• September - A DDA website was created and posted to the internet


  • February - The DDA receives IRS tax-exempt status under 501c(3) regulations. The current balance in the DDA bank account is $220.
  • May - A second request from the DDA, supported by the URDAC, for city funding of $22,000 as a 50/50 match for a University of Oregon Resource Assistance for Rural Environments (RARE) participant to act as a downtown manager for 11 months was once again turned down by City Council.
  • June - There were a total of 14 paid members and $803.02 in the current account.


  • March - General membership meeting held at Pressed (one of a monthly series). In all, 17 members and guests were in attendance. A grant of $5,100 from the Oregon Arts Commission was received for the Train Mural on Main Street. 
  • April - General membership meeting held at Pressed with 18 people in attendance. Guest lecture by Steffeni Mendoza Gray our Downtown Manager during the 1980s. She described her success as coming from being out and about on Main Street, connecting with merchants, and fostering the idea of historic preservation and building relationships.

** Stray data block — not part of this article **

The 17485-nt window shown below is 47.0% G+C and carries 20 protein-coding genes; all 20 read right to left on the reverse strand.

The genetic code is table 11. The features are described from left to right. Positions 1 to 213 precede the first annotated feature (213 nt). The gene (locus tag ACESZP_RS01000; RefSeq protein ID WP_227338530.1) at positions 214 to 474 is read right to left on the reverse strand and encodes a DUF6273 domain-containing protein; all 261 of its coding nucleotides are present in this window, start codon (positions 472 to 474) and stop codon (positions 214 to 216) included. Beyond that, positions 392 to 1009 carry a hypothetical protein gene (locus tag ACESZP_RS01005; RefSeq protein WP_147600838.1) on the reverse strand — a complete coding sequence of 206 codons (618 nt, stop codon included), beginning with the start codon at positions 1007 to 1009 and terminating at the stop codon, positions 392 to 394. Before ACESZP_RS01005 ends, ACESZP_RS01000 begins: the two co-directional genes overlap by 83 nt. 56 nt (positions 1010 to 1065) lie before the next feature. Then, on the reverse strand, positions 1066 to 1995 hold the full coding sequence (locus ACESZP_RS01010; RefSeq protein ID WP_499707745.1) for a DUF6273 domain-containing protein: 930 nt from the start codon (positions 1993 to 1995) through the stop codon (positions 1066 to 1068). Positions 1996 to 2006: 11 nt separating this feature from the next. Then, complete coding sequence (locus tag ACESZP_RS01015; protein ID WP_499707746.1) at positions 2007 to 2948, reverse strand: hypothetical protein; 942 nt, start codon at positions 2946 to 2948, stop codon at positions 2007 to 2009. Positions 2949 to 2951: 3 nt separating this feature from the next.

• Summer - A 33-page Business Plan by Brian Dalton for securing and employing a RARE participant as the DDA's Program Manager for 11 months (September 2016 through July 2017) was prepared and submitted as part of the application to the University of Oregon. It detailed funding which was secured in the following amounts: Ford Family Foundation, $10,000; Oregon Community Foundation, $15,000; Pacific Power, $2,000; Grants from local Financial Institutions, $3,000; miscellaneous local donations, $1,000; contribution from the DDA Budget, $1,000; in-kind donations, $6,000. This application was received and approved by the U of O and the DDA selected Emma Guida, a recent graduate of Barnard College to assume the role of Program Manager.
  • August - Train mural completed and celebrated.